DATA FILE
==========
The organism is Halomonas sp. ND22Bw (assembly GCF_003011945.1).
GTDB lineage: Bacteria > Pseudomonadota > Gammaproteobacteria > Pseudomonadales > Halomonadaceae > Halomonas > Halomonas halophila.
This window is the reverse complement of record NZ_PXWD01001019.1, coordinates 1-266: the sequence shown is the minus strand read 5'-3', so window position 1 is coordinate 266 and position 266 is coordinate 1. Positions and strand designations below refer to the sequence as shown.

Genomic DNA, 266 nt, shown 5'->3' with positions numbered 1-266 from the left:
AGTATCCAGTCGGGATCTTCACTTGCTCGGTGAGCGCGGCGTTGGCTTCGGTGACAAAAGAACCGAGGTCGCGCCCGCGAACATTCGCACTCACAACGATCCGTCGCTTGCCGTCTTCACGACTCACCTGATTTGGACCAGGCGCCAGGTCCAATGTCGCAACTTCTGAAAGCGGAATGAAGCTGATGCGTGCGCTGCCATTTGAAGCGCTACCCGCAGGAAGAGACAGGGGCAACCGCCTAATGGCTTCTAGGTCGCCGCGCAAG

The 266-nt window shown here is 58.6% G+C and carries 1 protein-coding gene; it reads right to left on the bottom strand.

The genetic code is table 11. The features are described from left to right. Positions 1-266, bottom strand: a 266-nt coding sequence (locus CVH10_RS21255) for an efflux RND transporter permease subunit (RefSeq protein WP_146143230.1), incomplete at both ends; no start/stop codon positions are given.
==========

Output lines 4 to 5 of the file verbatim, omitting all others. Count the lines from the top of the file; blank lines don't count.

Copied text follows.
Genomic DNA, 266 nt, shown 5'->3' with positions numbered 1-266 from the left:
AGTATCCAGTCGGGATCTTCACTTGCTCGGTGAGCGCGGCGTTGGCTTCGGTGACAAAAGAACCGAGGTCGCGCCCGCGAACATTCGCACTCACAACGATCCGTCGCTTGCCGTCTTCACGACTCACCTGATTTGGACCAGGCGCCAGGTCCAATGTCGCAACTTCTGAAAGCGGAATGAAGCTGATGCGTGCGCTGCCATTTGAAGCGCTACCCGCAGGAAGAGACAGGGGCAACCGCCTAATGGCTTCTAGGTCGCCGCGCAAG